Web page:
Southern Noir heads to the holy city of Charleston, South Carolina in this present day hard-boiled mystery.
Burning Heat by David Burnsworth
Brack Pelton, an Afghanistan War Veteran, steps out of a run down bar in the projects after a long night. Before he gets to his truck, he finds himself in the middle of a domestic dispute between a man and a woman on the sidewalk. When a little girl joins the couple and gets hit by the man, Brack intervenes and takes him down. But the abuser isn’t finished. He pulls a gun and shoots the woman. Brack saves the little girl, but his world has just been rocked. Again.
The next day, while sitting on a barstool in the Pirate’s Cove on the Isle of Palms, his own bar, Brack scans the local paper. The news headline reads: Burned Body of Unidentified Hispanic Man Found at Construction Site. Nothing about a dead woman in the projects. Brack feels a tap on his shoulder and turns around to see an eight-year-old girl standing behind him. She’s the little girl he rescued the night before.
As a favor to his pastor and fellow friend, Brother Thomas, Brack looks into the murder and uncovers that the victim, a woman by the name of Willa Mae, worked for the most exclusive escort service in the city. A colleague of Willa Mae’s named Camilla is found dead shortly after Brack talks to her. So is a lawyer Willa Mae had been using to help her get child support for an unborn baby Brack learns she’d been carrying.
Violence and danger make up Brack’s not-too-distant past. Part of him craves it—needs it. And that part has just been fed. Charleston County and the surrounding islands were not the same after the last time Brack hunted a killer. Things are about to heat up again in the lowcountry. May God have mercy on the souls who get in the way.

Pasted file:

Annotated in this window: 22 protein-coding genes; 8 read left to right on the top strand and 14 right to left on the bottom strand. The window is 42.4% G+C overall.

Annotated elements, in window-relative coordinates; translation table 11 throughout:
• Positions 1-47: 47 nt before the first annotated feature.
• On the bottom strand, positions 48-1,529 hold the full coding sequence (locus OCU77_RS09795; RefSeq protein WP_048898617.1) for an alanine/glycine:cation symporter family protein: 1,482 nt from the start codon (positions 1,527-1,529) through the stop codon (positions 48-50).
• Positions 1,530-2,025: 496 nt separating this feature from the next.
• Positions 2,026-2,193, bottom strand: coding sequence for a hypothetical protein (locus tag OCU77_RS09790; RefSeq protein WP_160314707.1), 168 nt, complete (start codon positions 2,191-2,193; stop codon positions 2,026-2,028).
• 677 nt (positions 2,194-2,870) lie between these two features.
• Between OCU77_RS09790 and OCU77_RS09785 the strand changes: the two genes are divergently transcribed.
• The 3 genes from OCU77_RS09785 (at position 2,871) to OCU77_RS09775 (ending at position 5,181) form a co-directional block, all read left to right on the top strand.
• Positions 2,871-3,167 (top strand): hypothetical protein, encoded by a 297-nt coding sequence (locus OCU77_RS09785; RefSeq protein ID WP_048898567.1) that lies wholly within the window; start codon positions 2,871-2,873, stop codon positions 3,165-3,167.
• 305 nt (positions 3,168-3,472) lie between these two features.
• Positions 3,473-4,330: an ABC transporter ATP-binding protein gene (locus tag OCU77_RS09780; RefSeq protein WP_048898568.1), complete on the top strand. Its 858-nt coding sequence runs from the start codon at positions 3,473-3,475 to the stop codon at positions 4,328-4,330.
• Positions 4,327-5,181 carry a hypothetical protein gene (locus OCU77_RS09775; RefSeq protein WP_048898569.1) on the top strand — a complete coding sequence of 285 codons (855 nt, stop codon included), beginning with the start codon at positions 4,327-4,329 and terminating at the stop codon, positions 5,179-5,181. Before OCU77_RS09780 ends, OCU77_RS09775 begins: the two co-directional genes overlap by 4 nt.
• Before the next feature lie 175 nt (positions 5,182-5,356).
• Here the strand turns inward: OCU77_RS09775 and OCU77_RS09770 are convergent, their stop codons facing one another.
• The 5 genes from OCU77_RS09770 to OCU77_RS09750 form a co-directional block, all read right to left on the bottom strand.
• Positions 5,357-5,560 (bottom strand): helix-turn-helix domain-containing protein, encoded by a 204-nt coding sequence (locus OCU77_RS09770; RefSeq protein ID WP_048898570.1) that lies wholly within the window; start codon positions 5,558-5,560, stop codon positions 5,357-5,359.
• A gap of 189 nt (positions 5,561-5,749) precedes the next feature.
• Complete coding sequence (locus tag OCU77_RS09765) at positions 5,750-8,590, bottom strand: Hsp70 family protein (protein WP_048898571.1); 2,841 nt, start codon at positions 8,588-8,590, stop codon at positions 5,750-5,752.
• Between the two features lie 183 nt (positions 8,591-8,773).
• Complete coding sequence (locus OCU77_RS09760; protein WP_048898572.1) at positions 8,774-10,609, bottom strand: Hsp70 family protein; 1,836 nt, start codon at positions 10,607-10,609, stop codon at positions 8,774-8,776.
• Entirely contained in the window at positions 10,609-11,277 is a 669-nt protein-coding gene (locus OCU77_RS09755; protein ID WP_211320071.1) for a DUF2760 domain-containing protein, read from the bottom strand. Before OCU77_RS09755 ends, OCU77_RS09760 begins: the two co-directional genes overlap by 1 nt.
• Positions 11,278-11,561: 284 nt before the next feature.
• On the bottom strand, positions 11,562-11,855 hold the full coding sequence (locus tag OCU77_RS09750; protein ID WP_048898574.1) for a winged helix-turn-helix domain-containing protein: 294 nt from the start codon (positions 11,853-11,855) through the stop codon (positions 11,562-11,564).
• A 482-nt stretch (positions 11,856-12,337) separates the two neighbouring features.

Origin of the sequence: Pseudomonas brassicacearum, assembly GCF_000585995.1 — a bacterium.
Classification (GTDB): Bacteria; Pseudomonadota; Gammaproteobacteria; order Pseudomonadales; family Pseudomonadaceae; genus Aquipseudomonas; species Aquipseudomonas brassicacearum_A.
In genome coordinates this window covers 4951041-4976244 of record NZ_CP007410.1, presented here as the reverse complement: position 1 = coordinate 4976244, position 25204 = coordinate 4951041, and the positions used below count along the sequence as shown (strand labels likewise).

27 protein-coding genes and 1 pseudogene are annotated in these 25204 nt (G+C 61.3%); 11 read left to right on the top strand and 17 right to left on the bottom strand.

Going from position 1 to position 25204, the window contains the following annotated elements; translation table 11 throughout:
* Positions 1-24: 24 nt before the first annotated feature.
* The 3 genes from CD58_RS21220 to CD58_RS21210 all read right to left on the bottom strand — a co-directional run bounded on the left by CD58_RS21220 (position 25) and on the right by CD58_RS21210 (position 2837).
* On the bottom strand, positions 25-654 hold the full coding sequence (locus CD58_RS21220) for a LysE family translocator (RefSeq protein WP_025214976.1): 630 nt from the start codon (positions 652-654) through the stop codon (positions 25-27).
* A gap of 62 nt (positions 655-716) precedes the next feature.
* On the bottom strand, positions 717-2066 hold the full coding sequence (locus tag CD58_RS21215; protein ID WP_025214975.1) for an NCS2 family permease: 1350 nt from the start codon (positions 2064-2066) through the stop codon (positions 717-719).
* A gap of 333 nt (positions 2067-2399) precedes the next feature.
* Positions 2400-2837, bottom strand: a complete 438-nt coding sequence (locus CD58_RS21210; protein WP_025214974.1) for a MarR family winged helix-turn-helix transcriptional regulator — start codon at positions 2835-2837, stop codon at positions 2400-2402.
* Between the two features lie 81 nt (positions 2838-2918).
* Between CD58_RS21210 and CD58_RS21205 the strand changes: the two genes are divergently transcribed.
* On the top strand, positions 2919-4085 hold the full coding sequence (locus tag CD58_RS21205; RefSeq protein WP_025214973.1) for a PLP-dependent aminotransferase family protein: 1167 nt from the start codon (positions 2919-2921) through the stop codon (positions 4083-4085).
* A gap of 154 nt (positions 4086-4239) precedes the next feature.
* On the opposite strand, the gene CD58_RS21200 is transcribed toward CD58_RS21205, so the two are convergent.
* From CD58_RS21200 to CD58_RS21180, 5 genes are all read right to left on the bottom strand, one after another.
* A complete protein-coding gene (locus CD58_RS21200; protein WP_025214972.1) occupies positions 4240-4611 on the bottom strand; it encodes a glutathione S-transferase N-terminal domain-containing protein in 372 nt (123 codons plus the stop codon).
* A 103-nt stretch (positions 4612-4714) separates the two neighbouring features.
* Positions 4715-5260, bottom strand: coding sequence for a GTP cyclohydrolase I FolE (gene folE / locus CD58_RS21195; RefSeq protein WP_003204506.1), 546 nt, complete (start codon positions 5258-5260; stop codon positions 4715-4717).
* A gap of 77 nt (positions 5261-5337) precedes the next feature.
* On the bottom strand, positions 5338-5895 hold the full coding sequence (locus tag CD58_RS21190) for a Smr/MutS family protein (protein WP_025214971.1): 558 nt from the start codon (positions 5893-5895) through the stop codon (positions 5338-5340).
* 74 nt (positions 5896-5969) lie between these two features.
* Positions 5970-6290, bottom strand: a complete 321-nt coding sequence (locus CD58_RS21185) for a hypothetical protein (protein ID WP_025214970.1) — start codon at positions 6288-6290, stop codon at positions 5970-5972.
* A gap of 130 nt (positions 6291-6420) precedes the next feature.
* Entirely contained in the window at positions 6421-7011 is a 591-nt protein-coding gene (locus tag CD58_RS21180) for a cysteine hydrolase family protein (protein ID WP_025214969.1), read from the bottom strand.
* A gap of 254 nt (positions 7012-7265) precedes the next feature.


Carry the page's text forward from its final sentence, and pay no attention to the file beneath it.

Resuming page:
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A gripping novel book clubs will love!
The Girl in the Red Coat
The Girl in the Red Coat by Kate Hamer
Costa Book Award for First Novel finalist
Dagger Award finalist
Newly single mom Beth has one constant, gnawing worry: that her dreamy eight-year-old daughter, Carmel, who has a tendency to wander off, will one day go missing.
And then one day, it happens: On a Saturday morning thick with fog, Beth takes Carmel to a local outdoor festival, they get separated in the crowd, and Carmel is gone.
Shattered, Beth sets herself on the grim and lonely mission to find her daughter, keeping on relentlessly even as the authorities tell her that Carmel may be gone for good.
Carmel, meanwhile, is on a strange and harrowing journey of her own—to a totally unexpected place that requires her to live by her wits, while trying desperately to keep in her head, at all times, a vision of her mother …
Alternating between Beth’s story and Carmel’s, and written in gripping prose that won’t let go, The Girl in the Red Coat—like Emma Donoghue’s Room and M. L. Stedman’s The Light Between Oceans—is an utterly immersive story that’s impossible to put down . . . and impossible to forget.
“Keeps the reader turning pages at a frantic clip… What’s most powerful here is not whodunnit, or even why, but how this mother and daughter bear their separation, and the stories they tell themselves to help endure it.” —Celeste Ng (Everything I Never Told You)
“Compulsively readable…Beautifully written and unpredictable, I had to stop myself racing to the end to find out what happened.” —Rosamund Lupton (Sister)
“Both gripping and sensitive — beautifully written, it is a compulsive, aching story full of loss and redemption.” —Lisa Ballantyne (The Guilty One)
“Hamer’s dark tale of the lost and found is nearly impossible to put down.” —Booklist
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